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Interbasin Transfer: The Role and Reason for Compensation. By Milton L. Holloway, Ph.D. Resource Economics, Inc. Austin, Texas Presented to TWCA March 10, 2000 MiltonLHolloway@sbcglobal.net. Source.

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interbasin transfer the role and reason for compensation

Interbasin Transfer: The Role and Reason for Compensation

By

Milton L. Holloway, Ph.D.

Resource Economics, Inc.

Austin, Texas

Presented to TWCA

March 10, 2000

MiltonLHolloway@sbcglobal.net

source
Source
  • Third Party Compensation for Interbasin Transfersof Water in Texas:Alternatives for Funding and Payment,Prepared for the Texas Water Development Board by Resource Economics, Inc. Austin, Texas, July, 1999. (Contract No. 99-483-269).
compensation defined
Compensation Defined
  • A Payment Made in Exchange for a Good or Service
    • Payment for water made to the owner of the resource
    • Payment to third parties for water use related benefits foregone
  • A Payment Made as an Incentive to Act
    • An advance payment--guarantee or earnest money
  • A Payment Made to Share Benefits
    • A gift of good will
    • A transfer payment to help a deserving party
    • A grant for a designated purpose
the reason for compensation
The Reason for Compensation
  • There is not enough water to “go around”
  • Water is not where it is needed
  • Institutional constraints limit the willingness of water surface right holders to transfer water out of basin
  • Unreasonable prices will be paid for groundwater
some recent purchase prices
Some Recent Purchase Prices
  • Groundwater
    • San Antonio
      • Groundwater Purchases
        • $51 per acre foot in the ground (6% amortization for 30 yrs)
    • Amarillo
      • Groundwater Purchases
        • $22 per acre foot in the ground (6% amortization for 30 yrs)
  • Surface water
    • LCRA
      • Garwood Irrigation District
        • $36 per acre foot run-of-river in the stream (6% amortization for 50 yrs)
      • Rio Grand Valley
        • $109 per acre foot (6% amortization for 30 yrs)
  • How much will San Antonio have to pay?
the role for compensation in sb 1 transfers
The Role for Compensation in SB 1 Transfers
  • Provides an Incentive for the Exchange to Occur
    • Benefits to the basin of origin can exceed the regulated price for water set at the cost of service, plus payments for third party impacts
    • Provides a means of relieving the pressure on groundwater sources to satisfy interregional demands
  • Will Help Avoid Uneconomic Choices Made by Desperate Communities
  • Can be Accomplished Through the Sharing of the Net Income Benefit of the Transfer with the Basin of Origin
our two water law systems are creating an increasingly bifurcated market
Our Two Water Law Systems Are Creating an Increasingly Bifurcated Market
  • Reminiscent of the natural gas market of the 1970-80 era
    • regulated gas sold for as low as $0.30;, deep deregulated gas sold for $10.00 per mcf; average cost pricing by utilities shielded consumers from the the $10.00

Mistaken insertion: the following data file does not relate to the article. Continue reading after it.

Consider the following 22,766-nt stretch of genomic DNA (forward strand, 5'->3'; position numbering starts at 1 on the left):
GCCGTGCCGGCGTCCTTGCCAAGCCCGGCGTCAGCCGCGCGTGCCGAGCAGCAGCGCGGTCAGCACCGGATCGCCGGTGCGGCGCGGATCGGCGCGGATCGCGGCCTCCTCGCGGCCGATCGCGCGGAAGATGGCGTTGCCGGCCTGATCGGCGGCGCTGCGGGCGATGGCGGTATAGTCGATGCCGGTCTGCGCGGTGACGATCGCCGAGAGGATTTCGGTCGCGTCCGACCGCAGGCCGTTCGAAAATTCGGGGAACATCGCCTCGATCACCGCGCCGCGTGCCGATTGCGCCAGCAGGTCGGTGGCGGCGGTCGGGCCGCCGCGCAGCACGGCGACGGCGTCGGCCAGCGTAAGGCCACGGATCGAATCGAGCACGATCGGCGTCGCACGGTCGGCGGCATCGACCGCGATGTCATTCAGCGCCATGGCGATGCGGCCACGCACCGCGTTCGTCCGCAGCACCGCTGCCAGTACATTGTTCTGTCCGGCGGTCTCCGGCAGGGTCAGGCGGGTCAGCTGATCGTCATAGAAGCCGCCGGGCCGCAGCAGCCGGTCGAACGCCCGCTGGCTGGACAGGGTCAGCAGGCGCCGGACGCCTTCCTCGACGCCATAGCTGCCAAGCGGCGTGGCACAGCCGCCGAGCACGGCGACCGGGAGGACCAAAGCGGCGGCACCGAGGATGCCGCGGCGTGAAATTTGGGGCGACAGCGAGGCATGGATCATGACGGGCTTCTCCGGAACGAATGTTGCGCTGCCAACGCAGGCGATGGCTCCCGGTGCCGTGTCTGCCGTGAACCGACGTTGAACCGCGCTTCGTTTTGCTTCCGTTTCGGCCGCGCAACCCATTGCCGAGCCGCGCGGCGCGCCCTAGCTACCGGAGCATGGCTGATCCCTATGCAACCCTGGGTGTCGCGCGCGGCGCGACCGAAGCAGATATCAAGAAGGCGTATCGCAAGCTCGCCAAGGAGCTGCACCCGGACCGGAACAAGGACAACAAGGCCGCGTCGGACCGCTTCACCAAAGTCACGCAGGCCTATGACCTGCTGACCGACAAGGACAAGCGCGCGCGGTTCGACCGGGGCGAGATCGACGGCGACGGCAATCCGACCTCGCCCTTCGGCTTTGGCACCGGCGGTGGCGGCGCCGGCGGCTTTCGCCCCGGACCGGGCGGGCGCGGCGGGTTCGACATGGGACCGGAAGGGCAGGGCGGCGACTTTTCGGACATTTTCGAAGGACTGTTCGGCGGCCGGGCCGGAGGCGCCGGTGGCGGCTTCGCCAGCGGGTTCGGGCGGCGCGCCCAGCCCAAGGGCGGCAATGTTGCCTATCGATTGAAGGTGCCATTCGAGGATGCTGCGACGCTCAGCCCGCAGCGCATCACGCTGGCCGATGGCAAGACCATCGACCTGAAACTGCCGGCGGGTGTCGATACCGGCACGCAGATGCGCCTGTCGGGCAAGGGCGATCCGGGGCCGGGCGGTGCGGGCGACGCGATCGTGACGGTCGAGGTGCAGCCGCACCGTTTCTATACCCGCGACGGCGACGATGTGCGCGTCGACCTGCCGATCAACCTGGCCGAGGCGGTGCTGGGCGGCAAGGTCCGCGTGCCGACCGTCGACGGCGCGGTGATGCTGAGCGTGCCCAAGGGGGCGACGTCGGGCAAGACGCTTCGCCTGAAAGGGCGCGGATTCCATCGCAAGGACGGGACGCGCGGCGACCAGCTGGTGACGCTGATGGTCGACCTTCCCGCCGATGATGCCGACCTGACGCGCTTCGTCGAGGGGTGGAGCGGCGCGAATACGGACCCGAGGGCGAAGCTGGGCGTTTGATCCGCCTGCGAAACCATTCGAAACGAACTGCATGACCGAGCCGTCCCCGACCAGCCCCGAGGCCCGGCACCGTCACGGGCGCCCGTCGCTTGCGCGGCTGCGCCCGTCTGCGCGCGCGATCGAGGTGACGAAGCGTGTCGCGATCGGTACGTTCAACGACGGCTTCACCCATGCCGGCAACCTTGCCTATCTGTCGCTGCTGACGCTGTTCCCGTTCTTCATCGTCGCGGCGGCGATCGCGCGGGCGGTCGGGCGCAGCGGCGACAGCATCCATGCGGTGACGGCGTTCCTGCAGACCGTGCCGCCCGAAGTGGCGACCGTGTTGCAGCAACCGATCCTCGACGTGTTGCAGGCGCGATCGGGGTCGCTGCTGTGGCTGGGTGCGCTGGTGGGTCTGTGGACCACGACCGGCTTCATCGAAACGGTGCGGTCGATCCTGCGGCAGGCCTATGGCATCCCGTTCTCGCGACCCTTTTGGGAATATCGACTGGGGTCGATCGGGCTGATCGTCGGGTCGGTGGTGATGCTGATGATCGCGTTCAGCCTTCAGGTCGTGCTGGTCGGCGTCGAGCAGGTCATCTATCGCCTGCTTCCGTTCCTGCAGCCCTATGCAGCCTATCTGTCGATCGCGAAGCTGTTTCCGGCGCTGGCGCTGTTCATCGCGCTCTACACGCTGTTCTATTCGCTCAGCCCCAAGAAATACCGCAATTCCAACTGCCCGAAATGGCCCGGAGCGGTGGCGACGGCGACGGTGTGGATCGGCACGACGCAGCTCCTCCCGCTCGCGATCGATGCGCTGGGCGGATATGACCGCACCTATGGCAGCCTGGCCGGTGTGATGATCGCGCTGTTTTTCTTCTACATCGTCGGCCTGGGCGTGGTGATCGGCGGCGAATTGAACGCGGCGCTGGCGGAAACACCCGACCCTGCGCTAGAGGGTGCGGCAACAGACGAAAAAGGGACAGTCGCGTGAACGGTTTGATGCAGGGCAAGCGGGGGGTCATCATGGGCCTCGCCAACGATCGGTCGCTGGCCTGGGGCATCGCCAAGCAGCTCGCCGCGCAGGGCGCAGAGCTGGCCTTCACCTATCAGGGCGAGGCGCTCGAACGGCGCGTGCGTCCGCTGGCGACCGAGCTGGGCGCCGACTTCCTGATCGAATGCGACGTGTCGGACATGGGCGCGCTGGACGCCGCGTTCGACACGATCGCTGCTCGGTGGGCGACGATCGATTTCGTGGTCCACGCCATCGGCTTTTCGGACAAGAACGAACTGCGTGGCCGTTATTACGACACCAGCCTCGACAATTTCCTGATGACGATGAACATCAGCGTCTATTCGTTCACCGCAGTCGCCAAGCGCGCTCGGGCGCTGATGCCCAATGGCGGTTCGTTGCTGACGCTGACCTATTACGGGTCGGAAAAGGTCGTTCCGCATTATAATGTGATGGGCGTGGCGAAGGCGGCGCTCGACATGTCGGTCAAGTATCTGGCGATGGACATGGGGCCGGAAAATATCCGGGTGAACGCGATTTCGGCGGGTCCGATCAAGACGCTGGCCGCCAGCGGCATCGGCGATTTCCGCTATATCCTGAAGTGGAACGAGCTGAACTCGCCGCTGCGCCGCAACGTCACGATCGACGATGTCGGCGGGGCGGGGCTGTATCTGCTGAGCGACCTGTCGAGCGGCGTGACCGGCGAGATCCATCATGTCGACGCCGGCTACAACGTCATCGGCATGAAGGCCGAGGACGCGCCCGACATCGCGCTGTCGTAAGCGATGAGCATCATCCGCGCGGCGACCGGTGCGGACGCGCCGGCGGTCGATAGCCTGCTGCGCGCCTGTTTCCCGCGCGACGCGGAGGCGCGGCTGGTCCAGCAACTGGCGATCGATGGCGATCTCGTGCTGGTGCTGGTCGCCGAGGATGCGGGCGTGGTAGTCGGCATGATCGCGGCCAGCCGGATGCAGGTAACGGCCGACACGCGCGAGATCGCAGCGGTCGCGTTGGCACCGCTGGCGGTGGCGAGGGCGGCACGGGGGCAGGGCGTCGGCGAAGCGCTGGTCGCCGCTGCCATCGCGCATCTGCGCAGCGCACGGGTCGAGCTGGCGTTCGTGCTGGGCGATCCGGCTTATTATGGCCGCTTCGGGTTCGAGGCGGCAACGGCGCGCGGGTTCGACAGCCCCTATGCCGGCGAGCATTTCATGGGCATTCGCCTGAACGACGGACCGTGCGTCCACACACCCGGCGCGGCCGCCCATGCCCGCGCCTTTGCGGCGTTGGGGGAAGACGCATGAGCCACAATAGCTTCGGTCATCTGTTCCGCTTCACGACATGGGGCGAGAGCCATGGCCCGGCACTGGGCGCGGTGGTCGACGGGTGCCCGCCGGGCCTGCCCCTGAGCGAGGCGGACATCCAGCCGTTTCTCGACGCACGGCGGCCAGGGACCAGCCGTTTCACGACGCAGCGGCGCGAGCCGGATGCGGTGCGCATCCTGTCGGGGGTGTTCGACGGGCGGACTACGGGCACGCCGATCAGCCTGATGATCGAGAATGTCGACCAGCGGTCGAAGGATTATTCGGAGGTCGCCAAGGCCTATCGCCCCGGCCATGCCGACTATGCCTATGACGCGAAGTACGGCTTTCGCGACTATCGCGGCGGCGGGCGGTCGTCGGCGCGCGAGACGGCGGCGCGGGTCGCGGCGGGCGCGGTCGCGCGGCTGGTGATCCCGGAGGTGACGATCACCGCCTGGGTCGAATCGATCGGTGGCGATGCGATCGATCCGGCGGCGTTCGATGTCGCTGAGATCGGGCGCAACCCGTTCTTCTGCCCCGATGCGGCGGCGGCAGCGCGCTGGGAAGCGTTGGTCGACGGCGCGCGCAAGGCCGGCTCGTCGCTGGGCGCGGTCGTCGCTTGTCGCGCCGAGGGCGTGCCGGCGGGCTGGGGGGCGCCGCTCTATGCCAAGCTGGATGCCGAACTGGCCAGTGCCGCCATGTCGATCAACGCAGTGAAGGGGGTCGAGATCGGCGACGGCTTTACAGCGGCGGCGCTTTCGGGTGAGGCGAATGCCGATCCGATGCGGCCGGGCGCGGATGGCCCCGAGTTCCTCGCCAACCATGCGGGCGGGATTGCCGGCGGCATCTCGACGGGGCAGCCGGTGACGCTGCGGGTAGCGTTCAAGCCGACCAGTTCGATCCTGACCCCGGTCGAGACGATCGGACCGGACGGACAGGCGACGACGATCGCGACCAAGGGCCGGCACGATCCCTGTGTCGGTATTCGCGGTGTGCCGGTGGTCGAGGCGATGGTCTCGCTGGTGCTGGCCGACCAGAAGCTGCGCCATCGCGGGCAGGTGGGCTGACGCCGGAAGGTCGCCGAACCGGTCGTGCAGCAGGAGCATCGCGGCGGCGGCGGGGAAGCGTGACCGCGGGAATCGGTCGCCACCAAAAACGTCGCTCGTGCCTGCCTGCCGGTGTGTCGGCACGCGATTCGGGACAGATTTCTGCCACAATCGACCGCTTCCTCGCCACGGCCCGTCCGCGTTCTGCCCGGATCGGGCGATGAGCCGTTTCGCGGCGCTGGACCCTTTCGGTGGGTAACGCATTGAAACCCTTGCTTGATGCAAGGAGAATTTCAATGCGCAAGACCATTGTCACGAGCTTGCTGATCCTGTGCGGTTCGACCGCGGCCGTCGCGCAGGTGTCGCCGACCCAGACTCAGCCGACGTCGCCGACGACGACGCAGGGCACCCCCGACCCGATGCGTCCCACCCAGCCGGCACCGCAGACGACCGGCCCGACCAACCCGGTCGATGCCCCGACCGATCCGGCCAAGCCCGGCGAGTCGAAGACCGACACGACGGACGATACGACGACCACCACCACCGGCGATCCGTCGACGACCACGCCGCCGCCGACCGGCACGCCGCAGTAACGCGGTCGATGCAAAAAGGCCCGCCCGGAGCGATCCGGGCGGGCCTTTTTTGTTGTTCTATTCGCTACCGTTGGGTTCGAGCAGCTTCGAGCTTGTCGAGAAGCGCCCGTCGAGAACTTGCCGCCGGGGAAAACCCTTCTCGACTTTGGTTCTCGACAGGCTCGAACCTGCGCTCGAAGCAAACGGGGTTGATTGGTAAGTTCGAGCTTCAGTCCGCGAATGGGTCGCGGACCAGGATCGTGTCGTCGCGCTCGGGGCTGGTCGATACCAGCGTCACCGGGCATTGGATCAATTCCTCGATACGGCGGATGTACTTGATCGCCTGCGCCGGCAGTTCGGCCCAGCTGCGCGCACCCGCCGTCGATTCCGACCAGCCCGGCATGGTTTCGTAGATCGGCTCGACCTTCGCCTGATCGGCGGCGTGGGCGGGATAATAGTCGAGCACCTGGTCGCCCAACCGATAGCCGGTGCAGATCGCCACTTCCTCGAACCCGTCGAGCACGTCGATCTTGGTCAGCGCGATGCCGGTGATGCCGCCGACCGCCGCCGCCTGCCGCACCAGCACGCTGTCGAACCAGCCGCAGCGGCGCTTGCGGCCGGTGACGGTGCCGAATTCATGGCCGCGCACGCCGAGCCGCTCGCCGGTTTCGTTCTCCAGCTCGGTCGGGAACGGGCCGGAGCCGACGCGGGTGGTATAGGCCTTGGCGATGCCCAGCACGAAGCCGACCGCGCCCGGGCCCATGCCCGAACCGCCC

• institutional barriers capped the price of most gas at historical costs
    • some folks called for more regulation to solve the problem; fortunately they lost the contest and deregulation, brought gas prices back below $2.00 per mcf
  • We could see some equally absurd results in the water market
  • There is an unregulated part of the water market (groundwater); groundwater districts will not be able to prevent private property owners from exercising their rights to sale water
  • Since inadequate incentives and institutional constraints restrict the availability of surface water, the pressure is on groundwater to solve the problem
some current proposals that would be unlikely to develop in a competitive market
Some Current Proposals That Would be Unlikely to Develop in a Competitive Market
  • A Proposal by Boone Pickens to Pipe Groundwater from the High Plains to San Antonio
  • Serious Proposals to Develop Desalting Plants
needed changes to move toward workable water markets
Needed Changes to Move Toward Workable Water Markets
  • Eliminate cost of service based rate limits for contract sales of surface water
  • Remove the junior water rights provision of SB1
  • Assure that market based prices for water right sales are not declared to be against the public interest
  • Create bidding rules that guarantee competition in water sales
  • Note: Such changes will be a long time coming, if ever, so…..
in the meantime
In The Meantime
  • Compensation Will Help Until We Develop Markets That Can Be Trusted
    • Most Surface Water is Managed by Public Entities
    • Some Significant Interbasin Transfers Need to Happen in the Near Term
  • Let’s Look at How Compensation Can Help Reach Reasonable Solutions to Water Trades While Regulation Still Applies
three classes of compensation
Three Classes of Compensation
  • Class A alternatives will achieve payment of income foregone and the sharing of net regional income gains.